In an inductive circuit by observing the self-inductance and its effect within the circuit, we can define the inductive reactance. The magnetic field induces the voltage in the inductor which is always opposite in polarity to the voltage that produces it, i.e., applied voltage.
This opposing voltage limits the current flowing through an inductor and it is called reactance (X). Since this reactance is caused due to inductance, it is called inductive reactance (XL). It is measured in Ohms.


The amount of inductive reactance offered by an inductor is proportional to the inductance and frequency of applied voltage. This reactance can be determined by the following formula.
XL = 2 π fL
Where XL= inductive reactance in ohms
π = 3.14
f = frequency in Hertz (Hz)
L = inductance in Henrys (H)
According to the ohm’s law, inductive reactance is directly proportional to the applied voltage and inversely proportional to the current. It can be expressed as
I = V/XL

From the above equation it is clear that increasing voltage or decreasing inductive reactance causes an increase in current. Likewise, current decreases with increase in inductive reactance and decrease in voltage.
Any practical inductor must be made with wound wire which consists of some resistance so it is not possible to obtain a purely inductive coil.
Therefore, there are two factors that oppose the current flow in an inductor, namely resistance associated with the coil (which is considered as separate resistor R in series with inductor) and inductive reactance offered by the  inductance property.

Thus the total current limiting property of an inductor in AC circuit is the combination of resistance and reactance which is called the  impedance, Z.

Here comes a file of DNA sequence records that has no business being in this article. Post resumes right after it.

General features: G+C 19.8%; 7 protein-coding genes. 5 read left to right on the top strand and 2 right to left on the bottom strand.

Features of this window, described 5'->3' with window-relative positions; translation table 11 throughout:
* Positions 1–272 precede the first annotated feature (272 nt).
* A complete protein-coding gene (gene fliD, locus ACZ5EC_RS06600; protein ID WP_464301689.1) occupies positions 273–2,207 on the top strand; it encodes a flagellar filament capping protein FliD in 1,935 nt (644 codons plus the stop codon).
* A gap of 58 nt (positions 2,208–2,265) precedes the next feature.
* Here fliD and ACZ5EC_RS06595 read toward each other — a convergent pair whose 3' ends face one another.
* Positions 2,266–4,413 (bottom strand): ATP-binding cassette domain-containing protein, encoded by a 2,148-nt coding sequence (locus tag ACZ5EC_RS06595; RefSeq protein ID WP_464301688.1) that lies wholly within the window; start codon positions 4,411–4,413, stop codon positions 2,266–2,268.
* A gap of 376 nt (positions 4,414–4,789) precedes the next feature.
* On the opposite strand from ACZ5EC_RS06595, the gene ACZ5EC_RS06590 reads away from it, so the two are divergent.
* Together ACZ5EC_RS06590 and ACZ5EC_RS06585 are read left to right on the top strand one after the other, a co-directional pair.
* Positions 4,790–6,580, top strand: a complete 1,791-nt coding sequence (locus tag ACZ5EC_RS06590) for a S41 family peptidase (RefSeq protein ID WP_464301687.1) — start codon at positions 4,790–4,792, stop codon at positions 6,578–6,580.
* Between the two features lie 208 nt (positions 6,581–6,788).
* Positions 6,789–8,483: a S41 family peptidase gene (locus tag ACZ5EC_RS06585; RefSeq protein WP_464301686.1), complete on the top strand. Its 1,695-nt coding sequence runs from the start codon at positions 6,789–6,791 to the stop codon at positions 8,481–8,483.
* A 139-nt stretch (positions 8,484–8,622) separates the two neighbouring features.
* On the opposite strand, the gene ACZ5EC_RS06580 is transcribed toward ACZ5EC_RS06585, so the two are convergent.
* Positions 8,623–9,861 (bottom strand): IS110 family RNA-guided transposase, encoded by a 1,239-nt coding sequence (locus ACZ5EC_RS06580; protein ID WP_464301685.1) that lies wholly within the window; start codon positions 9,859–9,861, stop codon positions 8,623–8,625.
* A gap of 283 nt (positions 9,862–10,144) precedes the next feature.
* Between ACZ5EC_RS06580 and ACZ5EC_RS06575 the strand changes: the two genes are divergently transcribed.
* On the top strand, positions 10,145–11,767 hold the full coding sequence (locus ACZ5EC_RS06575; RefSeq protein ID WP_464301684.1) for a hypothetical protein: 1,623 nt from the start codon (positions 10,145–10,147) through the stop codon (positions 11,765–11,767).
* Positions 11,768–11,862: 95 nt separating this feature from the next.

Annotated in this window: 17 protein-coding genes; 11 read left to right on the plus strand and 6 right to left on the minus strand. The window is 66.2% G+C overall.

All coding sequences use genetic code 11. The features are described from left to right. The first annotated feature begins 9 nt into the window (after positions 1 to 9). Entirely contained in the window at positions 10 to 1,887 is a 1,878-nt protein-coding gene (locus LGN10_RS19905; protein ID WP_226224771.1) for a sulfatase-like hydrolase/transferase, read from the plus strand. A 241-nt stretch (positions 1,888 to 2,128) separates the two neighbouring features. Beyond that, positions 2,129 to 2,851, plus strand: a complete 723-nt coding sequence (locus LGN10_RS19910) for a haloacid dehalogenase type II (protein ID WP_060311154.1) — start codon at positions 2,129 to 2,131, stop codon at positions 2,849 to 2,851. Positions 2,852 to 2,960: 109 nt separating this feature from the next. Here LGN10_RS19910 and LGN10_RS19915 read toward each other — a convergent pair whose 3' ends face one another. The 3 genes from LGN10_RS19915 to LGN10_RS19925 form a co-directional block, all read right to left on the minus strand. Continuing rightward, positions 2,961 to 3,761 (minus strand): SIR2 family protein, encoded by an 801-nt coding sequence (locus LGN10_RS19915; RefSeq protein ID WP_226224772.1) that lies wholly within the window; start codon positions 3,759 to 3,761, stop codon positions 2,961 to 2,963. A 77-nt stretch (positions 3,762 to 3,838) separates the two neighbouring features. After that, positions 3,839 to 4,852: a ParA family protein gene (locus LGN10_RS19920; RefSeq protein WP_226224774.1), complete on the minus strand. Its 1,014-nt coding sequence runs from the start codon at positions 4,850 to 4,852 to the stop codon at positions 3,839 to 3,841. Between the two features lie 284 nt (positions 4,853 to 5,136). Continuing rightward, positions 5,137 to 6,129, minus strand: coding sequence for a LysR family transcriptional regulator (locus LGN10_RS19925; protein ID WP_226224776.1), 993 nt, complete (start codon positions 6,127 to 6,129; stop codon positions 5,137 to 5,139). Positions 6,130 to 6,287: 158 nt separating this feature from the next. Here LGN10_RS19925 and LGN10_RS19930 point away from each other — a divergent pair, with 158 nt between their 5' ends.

This impedance value is calculated by Ohm’s law and is given as
Z = V / I
Where Z = total opposition offered by inductor to the current flow, in ohms
V = applied voltage

I = current flowing through the circuit

Impedance Triangle

Another method of determining the impedance is the use of impedance triangle method when inductive reactance and resistance values are known. Below diagram shows an impedance triangle which consists of resistance and reactance vectors.




In the above figure, resistance vector is along with horizontal line (because resistance does not offer any phase shift) and inductive reactance vector is along with vertical line (because pure inductance offers 900 phase shift).
By connecting the ends of these two vectors, impedance, Z is obtained. Therefore, the total opposition to current or impedance can be calculated by
Z = √[(R)2+(XL)]
Where
Z = impedance in ohms
R = resistance in ohms
XL = inductive reactance in ohms
Also, from above diagram,
tan∅= XL/R
sin∅= XL/R
cos∅= R/Z


RL Circuits and Inductive Reactance

The figure below shows the relationship between applied voltage and current through an inductive circuit. In a pure inductive circuit, the current lags the source voltage by 900 . It can also be stated as source voltage leads the current by 900 in an inductive circuit.



When an inductor is connected in series with the resistor RL, series circuit is obtained as shown below. This can also be considered as inductance consisting of some resistance 



Thus, the current and voltage  not exactly maintains 900 phase shift, but less than that of purely inductive case as shown below.






The figure below shows the vector diagram of RL series circuit consisting of voltage drop vectors across resistor and inductor. AE represents the current reference line. AB represents the voltage drop across the resistance which is in phase with current line.
AD represents the inductive voltage drop which leads the current by 900. The resultant of these vectors gives the total voltage across the circuit.


By applying the Pythagoras’s theorem to above voltage triangle, we get
Vtotal= √(VL2+VR2)
tan∅= VL/VR
We know that VR=I×R and VL=I×XL
By these equations we can rewrite the Vtotal as
Vtotal= √((I×R)2+(I×XL)2 )
I = V/ √((R)2+(XL)2) = V/Z (Amps)


Thursday, February 16, 2017

Basic Electronics On The Go - Inductor Color Code

From http://www.electronicshub.org/indcutor-color-code/